Tuesday, 2 November 2010

In memoriam on el Día de los Muertos

To mark the Day of the Dead (and because I watched 'An American Werewolf in London' over the weekend), I am pausing to remember some recent victims of the Monster Dog. This is not an exhaustive list, just a handful to illustrate Monster Dog's capabilities.
Day of the dead-tired Mama.
First up is the long-suffering Molly Dolly, kidnapped months ago by the Monster Dog and imprisoned in the bathtub. Here she endured aggressive hair-washing and decorative bath-crayon-tattooing at the paws of her captor. Her plastic eyes glazed over with limescale cataracts and even more distressingly, she developed a mullet. I rescued her this week, and she now lives under an assumed identity at an undisclosed location in the lounge.
The sinkable Molly.
Next up is the lovely little Sugar Pixie, who once perched atop a pretty pink Madeira birthday cake with dignity. Monster Dog absconded with Sugar Pixie while a roomful of witnesses were too busy stuffing cake into their faces to notice. By the time I found her the next morning, she was beyond help.
Before: confident Flora.
After: twitchy Merryweather. 
But it's not all doom and grisly gloom at Monster Dog headquarters. St Jude and the Plaster Family, both residents of my bookshelf and former victims of the Monster Dog, have gone on to lead productive lives after undergoing reconstructive surgery and glue therapy.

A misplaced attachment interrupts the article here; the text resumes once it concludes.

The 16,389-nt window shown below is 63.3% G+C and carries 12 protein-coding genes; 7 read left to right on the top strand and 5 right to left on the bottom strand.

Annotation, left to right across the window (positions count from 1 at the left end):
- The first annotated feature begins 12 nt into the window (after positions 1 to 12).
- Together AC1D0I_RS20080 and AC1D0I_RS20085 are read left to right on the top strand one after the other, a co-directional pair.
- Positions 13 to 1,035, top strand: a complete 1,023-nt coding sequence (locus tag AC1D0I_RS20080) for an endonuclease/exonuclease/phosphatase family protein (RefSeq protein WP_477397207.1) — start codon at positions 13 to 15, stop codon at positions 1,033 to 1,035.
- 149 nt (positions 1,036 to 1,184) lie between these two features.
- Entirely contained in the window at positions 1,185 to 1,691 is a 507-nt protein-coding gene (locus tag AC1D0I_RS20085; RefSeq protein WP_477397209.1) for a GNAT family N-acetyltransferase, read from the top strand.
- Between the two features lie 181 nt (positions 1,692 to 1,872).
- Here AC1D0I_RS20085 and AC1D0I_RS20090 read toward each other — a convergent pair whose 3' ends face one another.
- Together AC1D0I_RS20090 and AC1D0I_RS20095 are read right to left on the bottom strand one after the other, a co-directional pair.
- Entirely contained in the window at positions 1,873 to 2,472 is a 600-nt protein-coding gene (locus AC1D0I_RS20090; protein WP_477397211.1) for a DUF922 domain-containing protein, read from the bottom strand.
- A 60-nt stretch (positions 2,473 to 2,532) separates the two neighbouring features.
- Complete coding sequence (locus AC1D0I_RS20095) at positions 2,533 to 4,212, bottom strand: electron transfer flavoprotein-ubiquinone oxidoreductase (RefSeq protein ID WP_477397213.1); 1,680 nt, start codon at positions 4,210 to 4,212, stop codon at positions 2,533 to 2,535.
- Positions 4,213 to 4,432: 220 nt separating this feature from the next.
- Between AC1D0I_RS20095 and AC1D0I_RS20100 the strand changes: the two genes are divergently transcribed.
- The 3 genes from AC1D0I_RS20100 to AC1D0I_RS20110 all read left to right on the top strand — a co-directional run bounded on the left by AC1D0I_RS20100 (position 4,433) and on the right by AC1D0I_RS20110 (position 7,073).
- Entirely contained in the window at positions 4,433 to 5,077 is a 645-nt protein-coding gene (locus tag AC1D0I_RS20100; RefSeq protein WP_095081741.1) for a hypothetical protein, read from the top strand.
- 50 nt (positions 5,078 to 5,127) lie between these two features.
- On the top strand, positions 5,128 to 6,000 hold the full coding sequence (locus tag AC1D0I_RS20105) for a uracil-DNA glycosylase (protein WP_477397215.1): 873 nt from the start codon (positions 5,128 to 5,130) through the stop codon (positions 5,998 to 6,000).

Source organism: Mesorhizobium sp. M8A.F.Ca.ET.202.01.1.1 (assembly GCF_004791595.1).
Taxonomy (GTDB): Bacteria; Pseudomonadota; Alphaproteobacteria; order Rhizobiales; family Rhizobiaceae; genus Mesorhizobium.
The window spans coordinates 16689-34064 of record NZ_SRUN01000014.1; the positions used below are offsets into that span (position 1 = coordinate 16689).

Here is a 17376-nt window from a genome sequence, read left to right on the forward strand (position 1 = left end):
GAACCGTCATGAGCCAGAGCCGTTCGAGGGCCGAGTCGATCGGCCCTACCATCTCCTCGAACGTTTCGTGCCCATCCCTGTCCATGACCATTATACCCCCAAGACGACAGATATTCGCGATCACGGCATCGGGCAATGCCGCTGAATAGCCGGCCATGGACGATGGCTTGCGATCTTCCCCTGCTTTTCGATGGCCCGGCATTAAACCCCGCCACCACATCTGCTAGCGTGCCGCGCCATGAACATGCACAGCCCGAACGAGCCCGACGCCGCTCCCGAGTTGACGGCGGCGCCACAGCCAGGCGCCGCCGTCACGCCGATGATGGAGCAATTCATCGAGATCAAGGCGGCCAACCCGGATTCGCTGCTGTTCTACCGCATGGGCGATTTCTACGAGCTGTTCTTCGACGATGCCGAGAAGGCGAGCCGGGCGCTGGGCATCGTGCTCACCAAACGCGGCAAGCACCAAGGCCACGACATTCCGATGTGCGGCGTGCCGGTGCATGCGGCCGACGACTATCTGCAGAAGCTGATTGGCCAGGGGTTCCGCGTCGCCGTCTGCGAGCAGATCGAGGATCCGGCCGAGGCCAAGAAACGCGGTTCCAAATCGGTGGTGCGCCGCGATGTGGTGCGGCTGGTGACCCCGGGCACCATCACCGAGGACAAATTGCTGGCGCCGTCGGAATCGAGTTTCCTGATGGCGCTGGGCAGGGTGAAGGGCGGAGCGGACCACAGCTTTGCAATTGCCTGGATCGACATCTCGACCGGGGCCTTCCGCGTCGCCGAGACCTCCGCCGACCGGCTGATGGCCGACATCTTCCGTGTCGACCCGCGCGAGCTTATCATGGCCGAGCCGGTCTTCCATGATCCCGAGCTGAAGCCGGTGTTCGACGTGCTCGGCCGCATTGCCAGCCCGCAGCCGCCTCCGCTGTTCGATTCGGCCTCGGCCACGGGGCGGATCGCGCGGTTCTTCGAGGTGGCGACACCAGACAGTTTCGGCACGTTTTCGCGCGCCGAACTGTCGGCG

Jude's troubles began when Monster Dog scaled the bookshelf and dragged him away to her lair. Having once previously lost his head en route to becoming the patron saint of desperate causes, St Jude is pretty used to this sort of thing. That said, decapitation remains annoying no matter how many times you are faced with it. Monster Dog only managed to rip off Jude's halo and give it a good chew before I could intervene. With a little help from modern medicine and some quality wood glue, the halo was beatifically restored. 
 Take some wood glue and make it better.  
While in the business of pawing the shelf over for victims, Monster Dog also sunk her teeth into a Plaster Family. Although Plaster Papa attempted a brave defence, Monster Dog left his disembodied head in the living room as a direct warning to other decorative statues not to cross her path. Usually decapitation has a poor prognosis, but in this instance I was able to stem the plaster flow with glue and reunite the head with the happy family. 

The dreaded Monster Dog still roams these parts. I fear the curse will not be lifted until she hits adolescence at least. And even then she has a little sister. So as the faithful say to St Jude: pray for us. 


  1. Reminds me of another monster dog you wrote of so long ago in a rather short-lived periodical.

    Also, your play with allusions in photo captions is thrilling.

  2. O funny - love your blog! Isn't St. Jude the patron saint of lost causes? Very apt!

  3. great photos. very funny blog. dropped in from blog hop. hello.